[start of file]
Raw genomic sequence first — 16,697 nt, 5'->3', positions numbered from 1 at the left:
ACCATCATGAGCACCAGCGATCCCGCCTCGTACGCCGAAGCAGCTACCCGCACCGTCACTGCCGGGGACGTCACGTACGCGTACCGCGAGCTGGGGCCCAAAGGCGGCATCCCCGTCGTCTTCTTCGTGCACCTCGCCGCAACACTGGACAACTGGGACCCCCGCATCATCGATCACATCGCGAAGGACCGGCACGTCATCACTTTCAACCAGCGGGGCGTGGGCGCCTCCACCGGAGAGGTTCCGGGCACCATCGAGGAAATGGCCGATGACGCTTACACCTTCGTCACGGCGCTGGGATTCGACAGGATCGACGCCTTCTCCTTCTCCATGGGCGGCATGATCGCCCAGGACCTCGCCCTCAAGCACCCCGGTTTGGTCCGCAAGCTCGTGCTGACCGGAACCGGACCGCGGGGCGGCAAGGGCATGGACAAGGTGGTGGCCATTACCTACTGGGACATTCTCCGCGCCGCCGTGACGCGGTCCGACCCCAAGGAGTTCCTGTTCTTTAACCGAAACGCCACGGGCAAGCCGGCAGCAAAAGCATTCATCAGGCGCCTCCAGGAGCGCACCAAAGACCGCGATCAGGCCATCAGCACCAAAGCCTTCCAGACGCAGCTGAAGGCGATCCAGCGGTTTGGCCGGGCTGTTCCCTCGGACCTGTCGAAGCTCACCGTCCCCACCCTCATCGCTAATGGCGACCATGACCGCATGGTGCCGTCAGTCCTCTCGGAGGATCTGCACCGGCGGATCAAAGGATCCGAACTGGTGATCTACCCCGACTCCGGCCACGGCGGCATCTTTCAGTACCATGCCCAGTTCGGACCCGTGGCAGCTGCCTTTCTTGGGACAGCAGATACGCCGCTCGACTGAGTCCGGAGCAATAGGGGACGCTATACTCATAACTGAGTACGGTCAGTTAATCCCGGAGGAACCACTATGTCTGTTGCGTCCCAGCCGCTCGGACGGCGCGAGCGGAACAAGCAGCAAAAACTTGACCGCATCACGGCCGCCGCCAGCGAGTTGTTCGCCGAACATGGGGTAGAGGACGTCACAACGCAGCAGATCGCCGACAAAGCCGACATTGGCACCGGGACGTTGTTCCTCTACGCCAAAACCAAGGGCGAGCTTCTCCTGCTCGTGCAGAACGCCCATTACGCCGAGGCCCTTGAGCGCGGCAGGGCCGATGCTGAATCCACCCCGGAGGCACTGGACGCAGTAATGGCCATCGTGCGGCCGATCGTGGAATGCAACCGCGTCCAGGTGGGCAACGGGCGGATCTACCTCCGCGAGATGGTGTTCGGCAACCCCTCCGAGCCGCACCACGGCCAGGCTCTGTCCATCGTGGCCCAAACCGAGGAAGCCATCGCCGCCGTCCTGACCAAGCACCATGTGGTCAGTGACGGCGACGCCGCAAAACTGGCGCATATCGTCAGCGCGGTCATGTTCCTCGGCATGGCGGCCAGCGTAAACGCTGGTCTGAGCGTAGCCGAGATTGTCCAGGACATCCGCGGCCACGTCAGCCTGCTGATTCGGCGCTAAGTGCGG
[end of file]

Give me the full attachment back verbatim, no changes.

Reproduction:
Raw genomic sequence first — 16,697 nt, 5'->3', positions numbered from 1 at the left:
ACCATCATGAGCACCAGCGATCCCGCCTCGTACGCCGAAGCAGCTACCCGCACCGTCACTGCCGGGGACGTCACGTACGCGTACCGCGAGCTGGGGCCCAAAGGCGGCATCCCCGTCGTCTTCTTCGTGCACCTCGCCGCAACACTGGACAACTGGGACCCCCGCATCATCGATCACATCGCGAAGGACCGGCACGTCATCACTTTCAACCAGCGGGGCGTGGGCGCCTCCACCGGAGAGGTTCCGGGCACCATCGAGGAAATGGCCGATGACGCTTACACCTTCGTCACGGCGCTGGGATTCGACAGGATCGACGCCTTCTCCTTCTCCATGGGCGGCATGATCGCCCAGGACCTCGCCCTCAAGCACCCCGGTTTGGTCCGCAAGCTCGTGCTGACCGGAACCGGACCGCGGGGCGGCAAGGGCATGGACAAGGTGGTGGCCATTACCTACTGGGACATTCTCCGCGCCGCCGTGACGCGGTCCGACCCCAAGGAGTTCCTGTTCTTTAACCGAAACGCCACGGGCAAGCCGGCAGCAAAAGCATTCATCAGGCGCCTCCAGGAGCGCACCAAAGACCGCGATCAGGCCATCAGCACCAAAGCCTTCCAGACGCAGCTGAAGGCGATCCAGCGGTTTGGCCGGGCTGTTCCCTCGGACCTGTCGAAGCTCACCGTCCCCACCCTCATCGCTAATGGCGACCATGACCGCATGGTGCCGTCAGTCCTCTCGGAGGATCTGCACCGGCGGATCAAAGGATCCGAACTGGTGATCTACCCCGACTCCGGCCACGGCGGCATCTTTCAGTACCATGCCCAGTTCGGACCCGTGGCAGCTGCCTTTCTTGGGACAGCAGATACGCCGCTCGACTGAGTCCGGAGCAATAGGGGACGCTATACTCATAACTGAGTACGGTCAGTTAATCCCGGAGGAACCACTATGTCTGTTGCGTCCCAGCCGCTCGGACGGCGCGAGCGGAACAAGCAGCAAAAACTTGACCGCATCACGGCCGCCGCCAGCGAGTTGTTCGCCGAACATGGGGTAGAGGACGTCACAACGCAGCAGATCGCCGACAAAGCCGACATTGGCACCGGGACGTTGTTCCTCTACGCCAAAACCAAGGGCGAGCTTCTCCTGCTCGTGCAGAACGCCCATTACGCCGAGGCCCTTGAGCGCGGCAGGGCCGATGCTGAATCCACCCCGGAGGCACTGGACGCAGTAATGGCCATCGTGCGGCCGATCGTGGAATGCAACCGCGTCCAGGTGGGCAACGGGCGGATCTACCTCCGCGAGATGGTGTTCGGCAACCCCTCCGAGCCGCACCACGGCCAGGCTCTGTCCATCGTGGCCCAAACCGAGGAAGCCATCGCCGCCGTCCTGACCAAGCACCATGTGGTCAGTGACGGCGACGCCGCAAAACTGGCGCATATCGTCAGCGCGGTCATGTTCCTCGGCATGGCGGCCAGCGTAAACGCTGGTCTGAGCGTAGCCGAGATTGTCCAGGACATCCGCGGCCACGTCAGCCTGCTGATTCGGCGCTAAGTGCGG